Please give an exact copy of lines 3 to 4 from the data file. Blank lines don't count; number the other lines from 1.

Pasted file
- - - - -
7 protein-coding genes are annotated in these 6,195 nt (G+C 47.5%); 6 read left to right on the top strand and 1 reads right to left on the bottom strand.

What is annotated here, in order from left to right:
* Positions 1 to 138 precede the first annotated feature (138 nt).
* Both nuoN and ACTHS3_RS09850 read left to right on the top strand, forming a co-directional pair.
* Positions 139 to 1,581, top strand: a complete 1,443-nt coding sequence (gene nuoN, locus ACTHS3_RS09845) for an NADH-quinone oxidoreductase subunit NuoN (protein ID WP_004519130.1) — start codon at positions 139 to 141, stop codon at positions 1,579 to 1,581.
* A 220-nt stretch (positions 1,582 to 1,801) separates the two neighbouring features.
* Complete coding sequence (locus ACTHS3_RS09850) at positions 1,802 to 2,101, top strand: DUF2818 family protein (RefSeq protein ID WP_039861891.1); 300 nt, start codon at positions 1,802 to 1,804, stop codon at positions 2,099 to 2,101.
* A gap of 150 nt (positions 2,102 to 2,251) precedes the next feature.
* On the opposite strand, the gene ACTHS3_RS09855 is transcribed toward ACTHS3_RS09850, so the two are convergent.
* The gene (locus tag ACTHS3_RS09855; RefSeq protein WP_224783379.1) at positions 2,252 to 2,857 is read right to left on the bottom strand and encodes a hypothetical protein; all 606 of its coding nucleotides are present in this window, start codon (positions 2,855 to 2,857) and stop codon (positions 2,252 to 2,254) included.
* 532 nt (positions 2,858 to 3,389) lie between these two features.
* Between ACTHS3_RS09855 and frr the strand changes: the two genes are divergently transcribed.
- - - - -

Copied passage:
* Positions 1 to 138 precede the first annotated feature (138 nt).
* Both nuoN and ACTHS3_RS09850 read left to right on the top strand, forming a co-directional pair.